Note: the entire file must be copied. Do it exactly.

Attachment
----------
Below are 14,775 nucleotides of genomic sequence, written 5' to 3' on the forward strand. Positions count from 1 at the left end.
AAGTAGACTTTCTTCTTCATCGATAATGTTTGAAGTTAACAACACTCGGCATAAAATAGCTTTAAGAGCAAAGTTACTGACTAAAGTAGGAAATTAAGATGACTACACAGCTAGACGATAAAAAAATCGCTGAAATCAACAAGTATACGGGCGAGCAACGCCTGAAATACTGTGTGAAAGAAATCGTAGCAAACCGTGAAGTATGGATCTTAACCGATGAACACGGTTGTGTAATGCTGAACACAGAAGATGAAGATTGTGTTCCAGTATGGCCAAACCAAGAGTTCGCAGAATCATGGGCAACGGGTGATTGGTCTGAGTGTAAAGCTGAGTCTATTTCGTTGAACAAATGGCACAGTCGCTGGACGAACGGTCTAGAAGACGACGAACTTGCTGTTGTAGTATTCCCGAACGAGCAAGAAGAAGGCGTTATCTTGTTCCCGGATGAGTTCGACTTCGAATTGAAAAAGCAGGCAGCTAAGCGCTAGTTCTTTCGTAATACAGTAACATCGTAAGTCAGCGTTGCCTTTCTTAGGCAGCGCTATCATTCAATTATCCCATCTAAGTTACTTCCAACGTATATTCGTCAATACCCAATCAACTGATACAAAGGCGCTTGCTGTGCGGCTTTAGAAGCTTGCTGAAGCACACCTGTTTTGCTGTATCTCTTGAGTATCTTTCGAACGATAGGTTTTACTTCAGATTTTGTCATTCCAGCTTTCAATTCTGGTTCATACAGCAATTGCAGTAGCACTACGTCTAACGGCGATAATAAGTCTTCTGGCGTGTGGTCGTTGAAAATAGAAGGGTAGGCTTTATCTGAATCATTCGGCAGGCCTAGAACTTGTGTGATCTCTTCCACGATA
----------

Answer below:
Below are 14,775 nucleotides of genomic sequence, written 5' to 3' on the forward strand. Positions count from 1 at the left end.
AAGTAGACTTTCTTCTTCATCGATAATGTTTGAAGTTAACAACACTCGGCATAAAATAGCTTTAAGAGCAAAGTTACTGACTAAAGTAGGAAATTAAGATGACTACACAGCTAGACGATAAAAAAATCGCTGAAATCAACAAGTATACGGGCGAGCAACGCCTGAAATACTGTGTGAAAGAAATCGTAGCAAACCGTGAAGTATGGATCTTAACCGATGAACACGGTTGTGTAATGCTGAACACAGAAGATGAAGATTGTGTTCCAGTATGGCCAAACCAAGAGTTCGCAGAATCATGGGCAACGGGTGATTGGTCTGAGTGTAAAGCTGAGTCTATTTCGTTGAACAAATGGCACAGTCGCTGGACGAACGGTCTAGAAGACGACGAACTTGCTGTTGTAGTATTCCCGAACGAGCAAGAAGAAGGCGTTATCTTGTTCCCGGATGAGTTCGACTTCGAATTGAAAAAGCAGGCAGCTAAGCGCTAGTTCTTTCGTAATACAGTAACATCGTAAGTCAGCGTTGCCTTTCTTAGGCAGCGCTATCATTCAATTATCCCATCTAAGTTACTTCCAACGTATATTCGTCAATACCCAATCAACTGATACAAAGGCGCTTGCTGTGCGGCTTTAGAAGCTTGCTGAAGCACACCTGTTTTGCTGTATCTCTTGAGTATCTTTCGAACGATAGGTTTTACTTCAGATTTTGTCATTCCAGCTTTCAATTCTGGTTCATACAGCAATTGCAGTAGCACTACGTCTAACGGCGATAATAAGTCTTCTGGCGTGTGGTCGTTGAAAATAGAAGGGTAGGCTTTATCTGAATCATTCGGCAGGCCTAGAACTTGTGTGATCTCTTCCACGATA